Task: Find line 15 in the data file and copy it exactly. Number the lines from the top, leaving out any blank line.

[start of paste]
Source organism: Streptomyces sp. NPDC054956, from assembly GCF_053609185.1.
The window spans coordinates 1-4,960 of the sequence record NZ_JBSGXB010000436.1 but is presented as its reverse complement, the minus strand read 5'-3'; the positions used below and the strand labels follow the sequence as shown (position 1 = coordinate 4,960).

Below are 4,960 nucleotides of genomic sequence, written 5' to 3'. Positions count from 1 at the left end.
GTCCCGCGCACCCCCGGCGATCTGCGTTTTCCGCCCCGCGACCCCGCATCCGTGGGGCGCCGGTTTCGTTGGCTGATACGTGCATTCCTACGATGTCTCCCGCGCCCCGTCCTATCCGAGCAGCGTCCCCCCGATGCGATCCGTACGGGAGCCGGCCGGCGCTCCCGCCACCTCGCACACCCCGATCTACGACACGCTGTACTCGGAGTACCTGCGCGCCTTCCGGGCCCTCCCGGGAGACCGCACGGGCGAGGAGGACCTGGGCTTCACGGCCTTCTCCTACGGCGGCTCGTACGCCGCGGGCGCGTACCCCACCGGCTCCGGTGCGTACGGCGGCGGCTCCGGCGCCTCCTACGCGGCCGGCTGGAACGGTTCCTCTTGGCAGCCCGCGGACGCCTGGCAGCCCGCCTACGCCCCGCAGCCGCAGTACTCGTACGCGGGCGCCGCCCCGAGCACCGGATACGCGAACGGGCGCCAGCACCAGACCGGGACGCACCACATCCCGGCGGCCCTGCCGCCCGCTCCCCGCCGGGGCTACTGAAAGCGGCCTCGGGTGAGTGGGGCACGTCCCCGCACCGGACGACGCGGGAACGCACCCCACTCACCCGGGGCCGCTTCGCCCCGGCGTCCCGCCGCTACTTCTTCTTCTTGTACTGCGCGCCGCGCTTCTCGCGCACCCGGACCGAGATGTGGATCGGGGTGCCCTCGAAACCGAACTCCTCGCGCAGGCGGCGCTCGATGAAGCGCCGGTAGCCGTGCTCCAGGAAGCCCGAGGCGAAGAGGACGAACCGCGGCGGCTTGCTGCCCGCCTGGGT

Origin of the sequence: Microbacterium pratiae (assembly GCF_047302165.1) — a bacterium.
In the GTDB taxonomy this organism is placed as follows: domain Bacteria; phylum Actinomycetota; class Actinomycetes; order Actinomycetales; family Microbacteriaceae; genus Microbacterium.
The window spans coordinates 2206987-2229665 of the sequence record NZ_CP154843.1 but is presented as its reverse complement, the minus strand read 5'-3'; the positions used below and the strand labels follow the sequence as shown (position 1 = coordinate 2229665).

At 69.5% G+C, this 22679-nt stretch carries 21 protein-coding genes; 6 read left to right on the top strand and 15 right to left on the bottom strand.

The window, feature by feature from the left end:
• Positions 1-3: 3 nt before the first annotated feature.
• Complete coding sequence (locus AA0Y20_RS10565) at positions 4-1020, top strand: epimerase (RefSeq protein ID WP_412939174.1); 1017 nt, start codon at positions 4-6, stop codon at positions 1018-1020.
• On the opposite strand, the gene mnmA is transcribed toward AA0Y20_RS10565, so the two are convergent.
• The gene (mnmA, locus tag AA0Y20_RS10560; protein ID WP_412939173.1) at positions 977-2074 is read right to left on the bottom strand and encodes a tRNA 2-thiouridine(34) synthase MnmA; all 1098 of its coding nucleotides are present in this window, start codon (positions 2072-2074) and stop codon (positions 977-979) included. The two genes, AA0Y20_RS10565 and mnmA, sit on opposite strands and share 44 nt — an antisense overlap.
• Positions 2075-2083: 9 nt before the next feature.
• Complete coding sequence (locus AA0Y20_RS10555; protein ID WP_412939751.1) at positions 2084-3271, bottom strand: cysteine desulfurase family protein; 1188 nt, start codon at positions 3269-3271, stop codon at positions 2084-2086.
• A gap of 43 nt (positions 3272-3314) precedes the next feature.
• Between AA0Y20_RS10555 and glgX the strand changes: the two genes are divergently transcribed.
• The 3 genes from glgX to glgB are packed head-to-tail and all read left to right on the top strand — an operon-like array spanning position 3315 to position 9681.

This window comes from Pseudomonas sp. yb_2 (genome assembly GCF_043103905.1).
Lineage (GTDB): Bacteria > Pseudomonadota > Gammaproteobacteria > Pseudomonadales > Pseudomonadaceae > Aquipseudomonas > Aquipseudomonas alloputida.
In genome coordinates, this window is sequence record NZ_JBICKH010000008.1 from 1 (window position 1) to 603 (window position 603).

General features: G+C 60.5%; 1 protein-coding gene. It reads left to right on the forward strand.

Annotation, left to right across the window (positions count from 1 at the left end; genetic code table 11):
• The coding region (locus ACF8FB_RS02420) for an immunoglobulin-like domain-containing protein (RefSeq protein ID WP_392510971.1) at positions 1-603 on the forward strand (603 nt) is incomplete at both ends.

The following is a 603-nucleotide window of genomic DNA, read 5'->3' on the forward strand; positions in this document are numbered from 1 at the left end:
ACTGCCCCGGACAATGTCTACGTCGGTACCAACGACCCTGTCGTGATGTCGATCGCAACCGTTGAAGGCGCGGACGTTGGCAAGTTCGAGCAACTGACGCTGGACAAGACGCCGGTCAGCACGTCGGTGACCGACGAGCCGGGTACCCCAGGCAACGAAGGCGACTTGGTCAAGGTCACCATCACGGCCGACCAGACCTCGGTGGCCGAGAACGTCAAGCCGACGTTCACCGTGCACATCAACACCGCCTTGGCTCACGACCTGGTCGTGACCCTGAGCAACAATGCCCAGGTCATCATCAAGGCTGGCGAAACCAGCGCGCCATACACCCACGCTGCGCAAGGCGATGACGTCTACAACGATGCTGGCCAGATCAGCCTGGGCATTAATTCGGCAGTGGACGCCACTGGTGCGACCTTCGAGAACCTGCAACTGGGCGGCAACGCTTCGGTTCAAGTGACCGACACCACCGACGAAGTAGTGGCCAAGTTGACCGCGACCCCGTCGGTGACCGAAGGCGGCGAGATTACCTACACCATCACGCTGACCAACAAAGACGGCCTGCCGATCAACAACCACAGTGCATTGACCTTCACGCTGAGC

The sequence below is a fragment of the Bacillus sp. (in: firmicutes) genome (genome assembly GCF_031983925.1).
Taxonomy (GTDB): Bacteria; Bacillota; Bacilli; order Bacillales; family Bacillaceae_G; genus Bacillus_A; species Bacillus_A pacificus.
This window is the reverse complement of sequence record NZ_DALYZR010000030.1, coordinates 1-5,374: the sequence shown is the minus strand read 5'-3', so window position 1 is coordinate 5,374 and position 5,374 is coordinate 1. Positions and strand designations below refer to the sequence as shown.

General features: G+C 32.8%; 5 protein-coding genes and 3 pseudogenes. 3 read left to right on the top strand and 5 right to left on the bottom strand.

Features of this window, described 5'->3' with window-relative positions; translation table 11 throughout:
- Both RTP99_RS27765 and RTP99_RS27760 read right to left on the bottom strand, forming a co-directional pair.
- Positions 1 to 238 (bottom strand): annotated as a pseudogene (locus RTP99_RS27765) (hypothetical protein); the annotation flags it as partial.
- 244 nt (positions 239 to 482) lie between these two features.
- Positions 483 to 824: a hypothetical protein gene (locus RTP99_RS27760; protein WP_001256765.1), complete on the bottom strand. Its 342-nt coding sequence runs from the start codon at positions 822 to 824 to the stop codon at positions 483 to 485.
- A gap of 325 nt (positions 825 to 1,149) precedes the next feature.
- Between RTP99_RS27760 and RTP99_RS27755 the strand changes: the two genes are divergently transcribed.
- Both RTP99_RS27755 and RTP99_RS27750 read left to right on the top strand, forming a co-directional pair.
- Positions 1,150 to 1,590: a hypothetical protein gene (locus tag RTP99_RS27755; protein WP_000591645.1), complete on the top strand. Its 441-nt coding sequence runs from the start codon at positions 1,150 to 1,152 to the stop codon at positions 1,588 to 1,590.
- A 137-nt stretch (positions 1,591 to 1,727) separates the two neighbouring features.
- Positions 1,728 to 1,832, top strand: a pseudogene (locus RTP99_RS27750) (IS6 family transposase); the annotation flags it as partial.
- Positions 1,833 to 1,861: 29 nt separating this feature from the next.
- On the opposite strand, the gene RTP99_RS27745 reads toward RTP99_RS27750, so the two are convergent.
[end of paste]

• Complete coding sequence (locus AA0Y20_RS10555; protein ID WP_412939751.1) at positions 2084-3271, bottom strand: cysteine desulfurase family protein; 1188 nt, start codon at positions 3269-3271, stop codon at positions 2084-2086.